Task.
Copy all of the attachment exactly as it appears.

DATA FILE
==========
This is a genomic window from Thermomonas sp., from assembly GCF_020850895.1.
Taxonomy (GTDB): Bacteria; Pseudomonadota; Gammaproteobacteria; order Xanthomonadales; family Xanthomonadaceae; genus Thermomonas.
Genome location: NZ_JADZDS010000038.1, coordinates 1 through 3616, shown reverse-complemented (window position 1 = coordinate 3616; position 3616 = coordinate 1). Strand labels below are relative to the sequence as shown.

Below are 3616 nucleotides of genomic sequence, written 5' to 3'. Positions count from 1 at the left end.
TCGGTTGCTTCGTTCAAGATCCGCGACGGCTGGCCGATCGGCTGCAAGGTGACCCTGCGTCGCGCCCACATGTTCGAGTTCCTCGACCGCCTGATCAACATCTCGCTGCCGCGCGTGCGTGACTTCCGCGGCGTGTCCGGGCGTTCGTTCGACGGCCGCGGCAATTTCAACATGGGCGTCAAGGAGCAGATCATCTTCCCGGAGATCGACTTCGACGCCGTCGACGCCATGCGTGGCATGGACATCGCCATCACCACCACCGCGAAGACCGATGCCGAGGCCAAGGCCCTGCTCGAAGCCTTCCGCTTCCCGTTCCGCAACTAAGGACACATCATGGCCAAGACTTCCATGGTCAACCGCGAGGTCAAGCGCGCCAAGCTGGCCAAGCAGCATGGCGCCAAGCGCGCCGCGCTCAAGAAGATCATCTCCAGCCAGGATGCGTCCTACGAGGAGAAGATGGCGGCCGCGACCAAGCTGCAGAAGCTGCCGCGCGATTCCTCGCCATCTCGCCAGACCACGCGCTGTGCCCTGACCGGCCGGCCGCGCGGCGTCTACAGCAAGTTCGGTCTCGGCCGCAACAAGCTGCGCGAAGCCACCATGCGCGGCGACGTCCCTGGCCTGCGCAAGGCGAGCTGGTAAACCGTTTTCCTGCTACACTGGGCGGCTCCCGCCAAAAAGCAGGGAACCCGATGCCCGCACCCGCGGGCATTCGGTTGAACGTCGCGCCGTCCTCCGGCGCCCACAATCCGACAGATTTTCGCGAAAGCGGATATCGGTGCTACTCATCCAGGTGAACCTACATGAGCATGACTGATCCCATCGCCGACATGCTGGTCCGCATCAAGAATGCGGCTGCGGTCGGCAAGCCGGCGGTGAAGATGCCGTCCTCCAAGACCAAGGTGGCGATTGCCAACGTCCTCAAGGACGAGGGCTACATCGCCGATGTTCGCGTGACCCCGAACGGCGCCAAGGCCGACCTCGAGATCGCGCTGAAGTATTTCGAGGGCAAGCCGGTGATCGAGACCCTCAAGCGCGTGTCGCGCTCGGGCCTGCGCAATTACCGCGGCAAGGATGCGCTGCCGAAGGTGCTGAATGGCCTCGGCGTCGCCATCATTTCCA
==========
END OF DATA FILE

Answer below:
This is a genomic window from Thermomonas sp., from assembly GCF_020850895.1.
Taxonomy (GTDB): Bacteria; Pseudomonadota; Gammaproteobacteria; order Xanthomonadales; family Xanthomonadaceae; genus Thermomonas.
Genome location: NZ_JADZDS010000038.1, coordinates 1 through 3616, shown reverse-complemented (window position 1 = coordinate 3616; position 3616 = coordinate 1). Strand labels below are relative to the sequence as shown.

Below are 3616 nucleotides of genomic sequence, written 5' to 3'. Positions count from 1 at the left end.
TCGGTTGCTTCGTTCAAGATCCGCGACGGCTGGCCGATCGGCTGCAAGGTGACCCTGCGTCGCGCCCACATGTTCGAGTTCCTCGACCGCCTGATCAACATCTCGCTGCCGCGCGTGCGTGACTTCCGCGGCGTGTCCGGGCGTTCGTTCGACGGCCGCGGCAATTTCAACATGGGCGTCAAGGAGCAGATCATCTTCCCGGAGATCGACTTCGACGCCGTCGACGCCATGCGTGGCATGGACATCGCCATCACCACCACCGCGAAGACCGATGCCGAGGCCAAGGCCCTGCTCGAAGCCTTCCGCTTCCCGTTCCGCAACTAAGGACACATCATGGCCAAGACTTCCATGGTCAACCGCGAGGTCAAGCGCGCCAAGCTGGCCAAGCAGCATGGCGCCAAGCGCGCCGCGCTCAAGAAGATCATCTCCAGCCAGGATGCGTCCTACGAGGAGAAGATGGCGGCCGCGACCAAGCTGCAGAAGCTGCCGCGCGATTCCTCGCCATCTCGCCAGACCACGCGCTGTGCCCTGACCGGCCGGCCGCGCGGCGTCTACAGCAAGTTCGGTCTCGGCCGCAACAAGCTGCGCGAAGCCACCATGCGCGGCGACGTCCCTGGCCTGCGCAAGGCGAGCTGGTAAACCGTTTTCCTGCTACACTGGGCGGCTCCCGCCAAAAAGCAGGGAACCCGATGCCCGCACCCGCGGGCATTCGGTTGAACGTCGCGCCGTCCTCCGGCGCCCACAATCCGACAGATTTTCGCGAAAGCGGATATCGGTGCTACTCATCCAGGTGAACCTACATGAGCATGACTGATCCCATCGCCGACATGCTGGTCCGCATCAAGAATGCGGCTGCGGTCGGCAAGCCGGCGGTGAAGATGCCGTCCTCCAAGACCAAGGTGGCGATTGCCAACGTCCTCAAGGACGAGGGCTACATCGCCGATGTTCGCGTGACCCCGAACGGCGCCAAGGCCGACCTCGAGATCGCGCTGAAGTATTTCGAGGGCAAGCCGGTGATCGAGACCCTCAAGCGCGTGTCGCGCTCGGGCCTGCGCAATTACCGCGGCAAGGATGCGCTGCCGAAGGTGCTGAATGGCCTCGGCGTCGCCATCATTTCCA